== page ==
I assure noble Lords that the Government’s new controls are as tight as possible within the constraints of the EU law and have been specifically drafted to address loopholes in the 1995 regulations which allow manufacturers to market and promote their products in ways that do not enable UK consumers clearly to differentiate between infant formula and follow-on formula when purchasing products, and which bypasses restrictions on advertising of infant formula by labelling and advertising follow-on formula in such a way that it is often difficult to distinguish the practice from advertising for infant formula. This is unacceptable and the Government are determined to take tough action to remove this confusion. In this way the new directive and regulations provide for increased consumer protection compared with the previous infant formula legislation.
The key changes include: updated rules on the composition of all types of formula; tighter rules on the labelling of all types of formula; tighter restrictions relating to the marketing and promotion of infant formula; requirements for companies to label, present and advertise infant formula and follow-on formula in such a way as to avoid confusion between them in the mind of the consumer; a requirement for companies to make clear on the product packaging that follow-on formula should be used only by infants from six months of age; restrictions on the number of health and nutrition claims that can be used on infant formula; and the introduction of national notification requirements, which allow European Union countries to monitor the marketing of new infant formula more effectively.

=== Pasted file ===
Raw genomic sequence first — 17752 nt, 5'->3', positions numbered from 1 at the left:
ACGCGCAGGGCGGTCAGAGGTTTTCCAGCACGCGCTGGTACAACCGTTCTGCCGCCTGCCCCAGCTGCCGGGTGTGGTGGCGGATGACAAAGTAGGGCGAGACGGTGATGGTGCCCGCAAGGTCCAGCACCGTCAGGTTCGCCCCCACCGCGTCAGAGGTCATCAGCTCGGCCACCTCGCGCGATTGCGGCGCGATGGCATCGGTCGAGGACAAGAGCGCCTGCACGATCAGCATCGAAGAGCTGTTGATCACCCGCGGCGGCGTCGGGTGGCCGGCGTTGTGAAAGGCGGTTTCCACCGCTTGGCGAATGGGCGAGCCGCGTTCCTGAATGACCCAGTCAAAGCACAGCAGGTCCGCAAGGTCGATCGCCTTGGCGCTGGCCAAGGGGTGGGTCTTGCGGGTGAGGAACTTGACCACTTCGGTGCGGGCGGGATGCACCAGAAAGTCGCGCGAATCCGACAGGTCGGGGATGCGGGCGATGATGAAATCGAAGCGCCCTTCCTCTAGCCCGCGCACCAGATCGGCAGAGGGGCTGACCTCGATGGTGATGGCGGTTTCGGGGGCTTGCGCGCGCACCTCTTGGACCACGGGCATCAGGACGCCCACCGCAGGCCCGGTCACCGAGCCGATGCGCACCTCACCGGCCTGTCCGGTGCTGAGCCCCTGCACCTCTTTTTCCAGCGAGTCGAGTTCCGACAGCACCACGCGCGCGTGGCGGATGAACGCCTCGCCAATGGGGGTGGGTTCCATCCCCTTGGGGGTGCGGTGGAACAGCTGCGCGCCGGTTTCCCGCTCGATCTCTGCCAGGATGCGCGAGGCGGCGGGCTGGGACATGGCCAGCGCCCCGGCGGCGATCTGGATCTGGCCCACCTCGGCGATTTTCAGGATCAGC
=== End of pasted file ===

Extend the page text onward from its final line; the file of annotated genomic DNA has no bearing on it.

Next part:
The Government will also be introducing robust guidance for industry and enforcement authorities on how correctly to apply the new law. The guidance will
These tough new measures will give effect to the principles and aims of the WHO code on the marketing of breastmilk substitutes and will protect breastfeeding by substantially restricting advertising, requiring proper labelling and prohibiting the donation of any informational or educational material by formula manufacturers unless it has been specifically authorised by the Government, prohibiting the advertising of infant formula to the public, and prohibiting any follow-on formula advertising which promotes infant formula. I hope that this will go some way to meeting the noble Baroness’s points.
In addition, the Government have given a further and key commitment to provide an independently chaired review of the new controls. That point has been recognised by other noble Lords. If after time it is found that the new arrangements are not working effectively or delivering the necessary level of protection for babies, because the arrangements have been circumvented or because new methods of promotion emerge, the Government will respond proportionately and consider taking further legislative action.